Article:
Dickie Bird OBE has hosted a private talk for a group of 20 blind veterans with an interest in cricket, providing some much-needed entertainment as this period of self-isolation continues.
Streamed on Microsoft Teams, the blind veterans from the South East with an average age of 85 were able to join the call via telephone.
Dickie vividly described his time playing first-class cricket for Yorkshire and Leicestershire before moving onto his umpiring career at various World Cups and Test matches through the years. Recalling some of his most treasured memories, he emotionally described his lunch with the Queen at Buckingham Palace, listing it among his proudest moments.
Dickie then moved onto a series of questions from the blind veterans on the call, giving his opinion on the current state of the game as well as the impact technology has had on umpiring decisions.
“At the age of 75 I had a sight loss scare myself when I woke up one morning and couldn’t see a thing. It was only by the power of God and the amazing doctors at Manchester Royal Eye Hospital that I managed to get 90% of my sight back.
“So I had a brief insight into the challenges that blind veterans face everyday and I have the world of respect for them. Blind Veterans UK are a wonderful charity who do a brilliant job supporting them through those challenges. It was a fantastic afternoon and I look forward to speaking with them again.”
83-year-old Graham Forshaw from Worthing was one of the blind veterans on the call. He says:
“I think I speak on behalf of all the blind veterans on the call in saying that it was an amazing experience to hear from Dickie in the comfort of our living rooms. He not only regaled some amazing stories from the world of cricket but was also highly entertaining as you would expect.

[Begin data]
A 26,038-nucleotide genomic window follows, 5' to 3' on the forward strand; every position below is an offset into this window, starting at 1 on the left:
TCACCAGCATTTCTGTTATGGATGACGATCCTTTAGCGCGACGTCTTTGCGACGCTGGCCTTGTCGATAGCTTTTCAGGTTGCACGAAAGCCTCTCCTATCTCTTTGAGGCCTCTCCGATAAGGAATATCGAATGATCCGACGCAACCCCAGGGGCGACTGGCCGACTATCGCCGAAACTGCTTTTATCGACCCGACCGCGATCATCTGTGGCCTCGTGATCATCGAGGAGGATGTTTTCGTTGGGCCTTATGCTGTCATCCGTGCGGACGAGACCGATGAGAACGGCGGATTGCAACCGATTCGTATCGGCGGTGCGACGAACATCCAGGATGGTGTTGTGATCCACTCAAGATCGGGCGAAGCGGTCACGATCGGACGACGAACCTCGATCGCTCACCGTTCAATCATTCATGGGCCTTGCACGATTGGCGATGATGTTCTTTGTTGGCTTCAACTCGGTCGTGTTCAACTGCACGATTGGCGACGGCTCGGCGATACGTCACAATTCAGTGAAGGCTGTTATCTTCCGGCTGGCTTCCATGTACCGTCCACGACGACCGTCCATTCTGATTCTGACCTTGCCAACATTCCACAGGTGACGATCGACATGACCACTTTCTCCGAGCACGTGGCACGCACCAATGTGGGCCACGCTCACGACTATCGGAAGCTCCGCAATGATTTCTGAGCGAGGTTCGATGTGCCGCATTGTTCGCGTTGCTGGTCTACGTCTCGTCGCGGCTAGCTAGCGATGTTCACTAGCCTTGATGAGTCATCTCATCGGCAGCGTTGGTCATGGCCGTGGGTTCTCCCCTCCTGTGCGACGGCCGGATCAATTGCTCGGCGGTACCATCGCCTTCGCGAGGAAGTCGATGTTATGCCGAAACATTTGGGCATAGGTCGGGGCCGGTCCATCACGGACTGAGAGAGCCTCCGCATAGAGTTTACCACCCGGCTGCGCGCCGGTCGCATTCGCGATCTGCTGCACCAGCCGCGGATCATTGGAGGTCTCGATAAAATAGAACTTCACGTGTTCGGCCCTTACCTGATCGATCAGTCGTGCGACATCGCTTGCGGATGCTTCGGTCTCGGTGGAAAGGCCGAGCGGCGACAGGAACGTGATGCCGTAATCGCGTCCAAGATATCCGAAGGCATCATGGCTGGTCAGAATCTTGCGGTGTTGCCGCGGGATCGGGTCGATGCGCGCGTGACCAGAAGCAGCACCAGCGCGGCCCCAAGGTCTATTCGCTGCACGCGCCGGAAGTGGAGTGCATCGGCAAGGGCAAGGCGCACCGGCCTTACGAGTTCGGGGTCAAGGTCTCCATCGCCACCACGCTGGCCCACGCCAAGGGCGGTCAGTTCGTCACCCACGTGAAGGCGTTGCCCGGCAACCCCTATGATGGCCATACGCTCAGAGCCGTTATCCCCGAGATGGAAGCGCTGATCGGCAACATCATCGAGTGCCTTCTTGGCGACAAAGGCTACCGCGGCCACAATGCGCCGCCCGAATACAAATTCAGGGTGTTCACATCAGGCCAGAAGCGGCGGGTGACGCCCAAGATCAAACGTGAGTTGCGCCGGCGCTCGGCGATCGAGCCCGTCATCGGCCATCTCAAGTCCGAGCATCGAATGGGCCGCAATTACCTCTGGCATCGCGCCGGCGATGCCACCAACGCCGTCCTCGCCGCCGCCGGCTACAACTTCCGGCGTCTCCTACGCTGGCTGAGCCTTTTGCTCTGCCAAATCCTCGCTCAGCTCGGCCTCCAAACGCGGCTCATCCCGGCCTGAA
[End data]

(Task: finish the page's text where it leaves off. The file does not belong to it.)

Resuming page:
“It broke up the social isolation that so many of us have experienced in the last year or so. It was a wonderful feeling to hear the voices of friends and discuss our shared love of cricket.”
The presentation with Dickie Bird was just one of the many virtual activities that the charity now offers the veterans it supports. Blind Veterans UK launched ‘Operation Entertain’ last year to maintain the beneficiaries’ morale and prevent social isolation.
So far over 1,000 veterans have taken part in virtual social activities including online photography, woodwork, and art clubs. There are now 75 national groups of blind veterans and 102 local groups meeting regularly and supporting each other.
Blind Veterans UK has adapted its service to support its 5,000 beneficiaries, 90% of whom are over 70 and at an increased risk from Covid-19. The National Support Service has and will continue to help blind veterans through this period of social isolation.
Nicky Shaw, Blind Veterans UK Director of Operations said:
“Living in isolation, blind veterans need our help right now with daily tasks, such as the shopping, and constant emotional support through this difficult time. So we are temporarily changing our service and mobilising our staff to provide practical, essential support to help the most vulnerable.
“There is so much that we can and must do to support blind veterans to help them maintain physical and emotional wellbeing, and to feel safe, reassured and cared for during this crisis.”